How to create a simple brand style guide
When it comes to branding, consistency is key. From customer service interactions all the way down to Twitter avatars; consistency breeds familiarity. And that means stronger connections to your brand.
The easiest way to keep things visually consistent, especially as your business grows, is through a brand style guide. Sure, some style guides can rival the thickness of your favorite novel, but don’t let that overwhelm you. A simple one-page reference may be all you need. The important thing is that it lists all your basic brand elements and can act as the singular point of reference for any future design project.
Below are five elements you’ll want to include in your style guide.
1. Brand overview
Start with a quick summary of your company. Designers can keep this in mind when creating anything new.
- Mission: In as few words as possible, define why your company exists and where you want your brand to go.
- Target audience: Describe who your customers are and how your products or services are solving their problems.
- Personality: Create a list of 3-5 adjectives that define your brand. This will set the tone for both design and writing. Think of words like sophisticated, quirky, rugged, hip, etc.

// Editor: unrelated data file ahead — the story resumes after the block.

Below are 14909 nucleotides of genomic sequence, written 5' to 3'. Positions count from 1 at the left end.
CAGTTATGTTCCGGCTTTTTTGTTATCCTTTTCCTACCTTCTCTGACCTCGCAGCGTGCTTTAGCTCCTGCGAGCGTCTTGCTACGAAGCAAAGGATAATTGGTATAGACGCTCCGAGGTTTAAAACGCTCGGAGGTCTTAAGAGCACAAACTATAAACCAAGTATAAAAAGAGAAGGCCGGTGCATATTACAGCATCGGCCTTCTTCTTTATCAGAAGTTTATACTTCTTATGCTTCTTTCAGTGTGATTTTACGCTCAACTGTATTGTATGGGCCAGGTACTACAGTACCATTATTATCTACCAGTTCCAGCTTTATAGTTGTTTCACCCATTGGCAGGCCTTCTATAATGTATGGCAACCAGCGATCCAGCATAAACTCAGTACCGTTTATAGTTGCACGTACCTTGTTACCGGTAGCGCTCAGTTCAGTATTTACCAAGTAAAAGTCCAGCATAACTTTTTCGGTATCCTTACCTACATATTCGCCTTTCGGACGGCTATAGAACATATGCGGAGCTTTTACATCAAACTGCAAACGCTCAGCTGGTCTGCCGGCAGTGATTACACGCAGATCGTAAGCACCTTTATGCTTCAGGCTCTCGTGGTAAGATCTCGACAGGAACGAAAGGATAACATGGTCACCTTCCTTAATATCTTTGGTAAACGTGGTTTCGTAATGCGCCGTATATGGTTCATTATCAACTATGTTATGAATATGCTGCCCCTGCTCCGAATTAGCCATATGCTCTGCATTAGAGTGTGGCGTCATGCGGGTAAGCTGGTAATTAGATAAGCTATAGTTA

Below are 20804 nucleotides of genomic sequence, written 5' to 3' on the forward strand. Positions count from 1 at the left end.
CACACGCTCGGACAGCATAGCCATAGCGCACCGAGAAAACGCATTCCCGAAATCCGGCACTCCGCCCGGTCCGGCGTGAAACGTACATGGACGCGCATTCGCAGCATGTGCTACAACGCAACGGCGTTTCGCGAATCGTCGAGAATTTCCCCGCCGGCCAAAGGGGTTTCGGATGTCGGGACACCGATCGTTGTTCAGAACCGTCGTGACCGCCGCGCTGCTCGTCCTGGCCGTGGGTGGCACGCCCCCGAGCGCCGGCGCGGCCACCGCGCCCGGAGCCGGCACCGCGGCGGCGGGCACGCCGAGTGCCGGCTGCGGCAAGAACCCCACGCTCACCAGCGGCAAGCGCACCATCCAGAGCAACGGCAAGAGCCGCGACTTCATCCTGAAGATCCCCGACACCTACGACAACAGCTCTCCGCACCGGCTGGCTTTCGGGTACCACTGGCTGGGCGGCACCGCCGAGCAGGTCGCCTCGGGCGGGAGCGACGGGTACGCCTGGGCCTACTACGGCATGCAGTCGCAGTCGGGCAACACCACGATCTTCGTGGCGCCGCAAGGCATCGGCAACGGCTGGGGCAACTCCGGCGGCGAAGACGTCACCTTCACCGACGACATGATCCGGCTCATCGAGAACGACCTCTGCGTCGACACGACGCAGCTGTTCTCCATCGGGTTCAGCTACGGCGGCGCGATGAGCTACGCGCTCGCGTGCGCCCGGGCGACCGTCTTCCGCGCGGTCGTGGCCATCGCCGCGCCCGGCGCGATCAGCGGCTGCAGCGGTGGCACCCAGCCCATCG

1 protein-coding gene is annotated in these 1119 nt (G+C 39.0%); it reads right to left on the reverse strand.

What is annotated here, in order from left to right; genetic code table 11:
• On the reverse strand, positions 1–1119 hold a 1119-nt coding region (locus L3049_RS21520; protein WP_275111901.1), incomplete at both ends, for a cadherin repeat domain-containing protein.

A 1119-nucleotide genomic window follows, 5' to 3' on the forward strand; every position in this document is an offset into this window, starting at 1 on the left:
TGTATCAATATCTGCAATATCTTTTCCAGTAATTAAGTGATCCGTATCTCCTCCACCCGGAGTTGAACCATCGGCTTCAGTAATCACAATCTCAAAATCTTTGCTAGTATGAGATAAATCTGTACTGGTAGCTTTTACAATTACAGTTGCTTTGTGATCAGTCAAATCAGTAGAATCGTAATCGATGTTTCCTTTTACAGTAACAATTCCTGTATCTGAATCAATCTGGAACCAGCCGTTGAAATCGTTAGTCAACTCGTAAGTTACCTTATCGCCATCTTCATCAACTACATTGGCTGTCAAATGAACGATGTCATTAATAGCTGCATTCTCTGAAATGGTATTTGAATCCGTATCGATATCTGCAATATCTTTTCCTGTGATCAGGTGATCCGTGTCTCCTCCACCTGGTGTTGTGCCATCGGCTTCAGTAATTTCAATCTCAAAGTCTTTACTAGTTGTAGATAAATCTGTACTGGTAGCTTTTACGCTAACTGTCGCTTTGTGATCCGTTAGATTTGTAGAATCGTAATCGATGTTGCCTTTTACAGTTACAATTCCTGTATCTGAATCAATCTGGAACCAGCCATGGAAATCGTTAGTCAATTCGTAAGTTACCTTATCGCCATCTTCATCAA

2. Logo variations
Include all the versions of your logo (e.g. color, reversed, black and white) and describe when and where to use each one. List the minimum size and proper proportions of your logo to prevent any stretching, altering, condensing or re-aligning. If your logo requires a certain amount of white space around it, note that here as well. You can check out 99designs’ guidelines for using the logo here.
3. Color palette
Show swatches of your brand colors. Include the Pantone numbers so designers can easily use the precise hues in new materials. Create a consistent look by sticking to no more than four main colors in all your materials — and don’t stray too far from the hues of your new logo. It’s a good idea to pick one light color for backgrounds, a darker color for text, a neutral hue and also one that pops. Get more ideas on choosing colors here.
Include all your brand-approved fonts and describe when each should be used. Again, stick to no more than four. Don’t use the exact same font that is used in your logo — it’s earned the right to stand out. Think about choosing one font for headlines, another for subheads, a third for body copy, and a fourth for important callouts. Find more font tips here.
If you have a certain look for photos or illustrations, be sure to include examples. This can also help you begin building an image library.
Don’t worry about including everything in this brand style guide — you can always add more later. The important thing now is to set a solid foundation.